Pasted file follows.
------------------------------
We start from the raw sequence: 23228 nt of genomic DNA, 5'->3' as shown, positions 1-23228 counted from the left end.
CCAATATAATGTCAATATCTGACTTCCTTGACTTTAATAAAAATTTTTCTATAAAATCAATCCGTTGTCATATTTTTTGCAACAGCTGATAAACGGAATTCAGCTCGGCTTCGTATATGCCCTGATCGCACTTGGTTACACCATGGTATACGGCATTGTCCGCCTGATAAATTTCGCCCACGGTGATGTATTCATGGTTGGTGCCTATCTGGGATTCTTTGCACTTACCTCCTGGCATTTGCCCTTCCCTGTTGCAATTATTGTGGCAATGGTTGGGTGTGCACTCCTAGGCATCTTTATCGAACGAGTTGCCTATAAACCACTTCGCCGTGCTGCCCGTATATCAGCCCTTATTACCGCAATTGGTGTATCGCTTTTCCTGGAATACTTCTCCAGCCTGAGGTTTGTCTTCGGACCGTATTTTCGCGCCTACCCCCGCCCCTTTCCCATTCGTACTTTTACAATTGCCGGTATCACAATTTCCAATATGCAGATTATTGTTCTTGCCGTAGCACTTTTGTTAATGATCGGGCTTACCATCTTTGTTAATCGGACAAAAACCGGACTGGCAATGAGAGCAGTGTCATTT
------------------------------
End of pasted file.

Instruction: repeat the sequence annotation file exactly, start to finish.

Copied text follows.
We start from the raw sequence: 23228 nt of genomic DNA, 5'->3' as shown, positions 1-23228 counted from the left end.
CCAATATAATGTCAATATCTGACTTCCTTGACTTTAATAAAAATTTTTCTATAAAATCAATCCGTTGTCATATTTTTTGCAACAGCTGATAAACGGAATTCAGCTCGGCTTCGTATATGCCCTGATCGCACTTGGTTACACCATGGTATACGGCATTGTCCGCCTGATAAATTTCGCCCACGGTGATGTATTCATGGTTGGTGCCTATCTGGGATTCTTTGCACTTACCTCCTGGCATTTGCCCTTCCCTGTTGCAATTATTGTGGCAATGGTTGGGTGTGCACTCCTAGGCATCTTTATCGAACGAGTTGCCTATAAACCACTTCGCCGTGCTGCCCGTATATCAGCCCTTATTACCGCAATTGGTGTATCGCTTTTCCTGGAATACTTCTCCAGCCTGAGGTTTGTCTTCGGACCGTATTTTCGCGCCTACCCCCGCCCCTTTCCCATTCGTACTTTTACAATTGCCGGTATCACAATTTCCAATATGCAGATTATTGTTCTTGCCGTAGCACTTTTGTTAATGATCGGGCTTACCATCTTTGTTAATCGGACAAAAACCGGACTGGCAATGAGAGCAGTGTCATTT